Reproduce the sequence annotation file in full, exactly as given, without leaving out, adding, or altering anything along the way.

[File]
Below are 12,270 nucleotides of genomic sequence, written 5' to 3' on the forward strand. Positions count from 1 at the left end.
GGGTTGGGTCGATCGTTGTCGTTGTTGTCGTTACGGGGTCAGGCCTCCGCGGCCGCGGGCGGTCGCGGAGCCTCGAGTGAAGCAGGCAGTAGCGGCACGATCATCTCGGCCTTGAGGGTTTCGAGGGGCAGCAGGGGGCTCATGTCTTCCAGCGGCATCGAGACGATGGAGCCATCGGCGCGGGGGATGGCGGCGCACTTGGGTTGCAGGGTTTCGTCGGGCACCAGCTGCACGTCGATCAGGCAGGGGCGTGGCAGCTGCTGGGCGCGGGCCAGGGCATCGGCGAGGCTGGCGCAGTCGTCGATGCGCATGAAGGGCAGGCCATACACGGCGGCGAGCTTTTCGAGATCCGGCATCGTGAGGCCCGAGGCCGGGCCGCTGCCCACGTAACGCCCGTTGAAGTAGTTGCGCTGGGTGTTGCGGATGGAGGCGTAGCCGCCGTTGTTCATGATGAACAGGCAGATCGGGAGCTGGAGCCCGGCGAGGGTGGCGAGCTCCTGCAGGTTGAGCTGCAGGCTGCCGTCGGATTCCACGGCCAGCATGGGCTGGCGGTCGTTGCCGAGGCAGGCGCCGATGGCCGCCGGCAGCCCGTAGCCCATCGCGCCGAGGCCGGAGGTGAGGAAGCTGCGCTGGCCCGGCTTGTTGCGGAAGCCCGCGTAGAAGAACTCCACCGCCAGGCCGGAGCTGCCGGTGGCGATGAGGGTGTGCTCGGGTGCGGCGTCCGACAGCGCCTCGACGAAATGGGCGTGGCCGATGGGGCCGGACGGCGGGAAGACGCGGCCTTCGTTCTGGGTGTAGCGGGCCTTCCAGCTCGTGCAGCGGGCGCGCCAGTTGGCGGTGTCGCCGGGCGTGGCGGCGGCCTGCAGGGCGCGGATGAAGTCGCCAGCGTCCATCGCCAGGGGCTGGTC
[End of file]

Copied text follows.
Below are 12,270 nucleotides of genomic sequence, written 5' to 3' on the forward strand. Positions count from 1 at the left end.
GGGTTGGGTCGATCGTTGTCGTTGTTGTCGTTACGGGGTCAGGCCTCCGCGGCCGCGGGCGGTCGCGGAGCCTCGAGTGAAGCAGGCAGTAGCGGCACGATCATCTCGGCCTTGAGGGTTTCGAGGGGCAGCAGGGGGCTCATGTCTTCCAGCGGCATCGAGACGATGGAGCCATCGGCGCGGGGGATGGCGGCGCACTTGGGTTGCAGGGTTTCGTCGGGCACCAGCTGCACGTCGATCAGGCAGGGGCGTGGCAGCTGCTGGGCGCGGGCCAGGGCATCGGCGAGGCTGGCGCAGTCGTCGATGCGCATGAAGGGCAGGCCATACACGGCGGCGAGCTTTTCGAGATCCGGCATCGTGAGGCCCGAGGCCGGGCCGCTGCCCACGTAACGCCCGTTGAAGTAGTTGCGCTGGGTGTTGCGGATGGAGGCGTAGCCGCCGTTGTTCATGATGAACAGGCAGATCGGGAGCTGGAGCCCGGCGAGGGTGGCGAGCTCCTGCAGGTTGAGCTGCAGGCTGCCGTCGGATTCCACGGCCAGCATGGGCTGGCGGTCGTTGCCGAGGCAGGCGCCGATGGCCGCCGGCAGCCCGTAGCCCATCGCGCCGAGGCCGGAGGTGAGGAAGCTGCGCTGGCCCGGCTTGTTGCGGAAGCCCGCGTAGAAGAACTCCACCGCCAGGCCGGAGCTGCCGGTGGCGATGAGGGTGTGCTCGGGTGCGGCGTCCGACAGCGCCTCGACGAAATGGGCGTGGCCGATGGGGCCGGACGGCGGGAAGACGCGGCCTTCGTTCTGGGTGTAGCGGGCCTTCCAGCTCGTGCAGCGGGCGCGCCAGTTGGCGGTGTCGCCGGGCGTGGCGGCGGCCTGCAGGGCGCGGATGAAGTCGCCAGCGTCCATCGCCAGGGGCTGGTC